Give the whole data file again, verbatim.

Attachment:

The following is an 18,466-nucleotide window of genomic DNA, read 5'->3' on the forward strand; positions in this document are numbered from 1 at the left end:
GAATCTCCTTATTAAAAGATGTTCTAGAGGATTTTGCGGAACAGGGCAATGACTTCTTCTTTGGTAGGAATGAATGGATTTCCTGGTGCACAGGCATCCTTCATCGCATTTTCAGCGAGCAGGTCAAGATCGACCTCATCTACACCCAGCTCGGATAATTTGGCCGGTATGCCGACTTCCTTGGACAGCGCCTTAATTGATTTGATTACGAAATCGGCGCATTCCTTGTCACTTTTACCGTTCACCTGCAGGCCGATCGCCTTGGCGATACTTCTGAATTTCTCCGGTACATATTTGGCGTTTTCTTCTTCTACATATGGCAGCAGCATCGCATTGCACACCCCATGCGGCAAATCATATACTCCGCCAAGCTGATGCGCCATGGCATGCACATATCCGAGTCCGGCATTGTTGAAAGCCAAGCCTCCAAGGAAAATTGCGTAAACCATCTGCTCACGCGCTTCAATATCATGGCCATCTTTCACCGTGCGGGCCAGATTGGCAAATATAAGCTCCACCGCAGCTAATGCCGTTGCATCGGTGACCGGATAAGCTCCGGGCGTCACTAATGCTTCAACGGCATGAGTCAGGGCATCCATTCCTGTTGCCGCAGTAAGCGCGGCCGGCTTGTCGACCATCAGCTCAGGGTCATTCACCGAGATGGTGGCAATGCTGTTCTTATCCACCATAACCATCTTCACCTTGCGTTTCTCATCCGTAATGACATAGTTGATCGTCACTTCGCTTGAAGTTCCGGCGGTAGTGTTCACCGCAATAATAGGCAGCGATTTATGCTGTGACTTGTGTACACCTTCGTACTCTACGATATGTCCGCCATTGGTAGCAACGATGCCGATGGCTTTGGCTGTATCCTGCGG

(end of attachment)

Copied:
The following is an 18,466-nucleotide window of genomic DNA, read 5'->3' on the forward strand; positions in this document are numbered from 1 at the left end:
GAATCTCCTTATTAAAAGATGTTCTAGAGGATTTTGCGGAACAGGGCAATGACTTCTTCTTTGGTAGGAATGAATGGATTTCCTGGTGCACAGGCATCCTTCATCGCATTTTCAGCGAGCAGGTCAAGATCGACCTCATCTACACCCAGCTCGGATAATTTGGCCGGTATGCCGACTTCCTTGGACAGCGCCTTAATTGATTTGATTACGAAATCGGCGCATTCCTTGTCACTTTTACCGTTCACCTGCAGGCCGATCGCCTTGGCGATACTTCTGAATTTCTCCGGTACATATTTGGCGTTTTCTTCTTCTACATATGGCAGCAGCATCGCATTGCACACCCCATGCGGCAAATCATATACTCCGCCAAGCTGATGCGCCATGGCATGCACATATCCGAGTCCGGCATTGTTGAAAGCCAAGCCTCCAAGGAAAATTGCGTAAACCATCTGCTCACGCGCTTCAATATCATGGCCATCTTTCACCGTGCGGGCCAGATTGGCAAATATAAGCTCCACCGCAGCTAATGCCGTTGCATCGGTGACCGGATAAGCTCCGGGCGTCACTAATGCTTCAACGGCATGAGTCAGGGCATCCATTCCTGTTGCCGCAGTAAGCGCGGCCGGCTTGTCGACCATCAGCTCAGGGTCATTCACCGAGATGGTGGCAATGCTGTTCTTATCCACCATAACCATCTTCACCTTGCGTTTCTCATCCGTAATGACATAGTTGATCGTCACTTCGCTTGAAGTTCCGGCGGTAGTGTTCACCGCAATAATAGGCAGCGATTTATGCTGTGACTTGTGTACACCTTCGTACTCTACGATATGTCCGCCATTGGTAGCAACGATGCCGATGGCTTTGGCTGTATCCTGCGG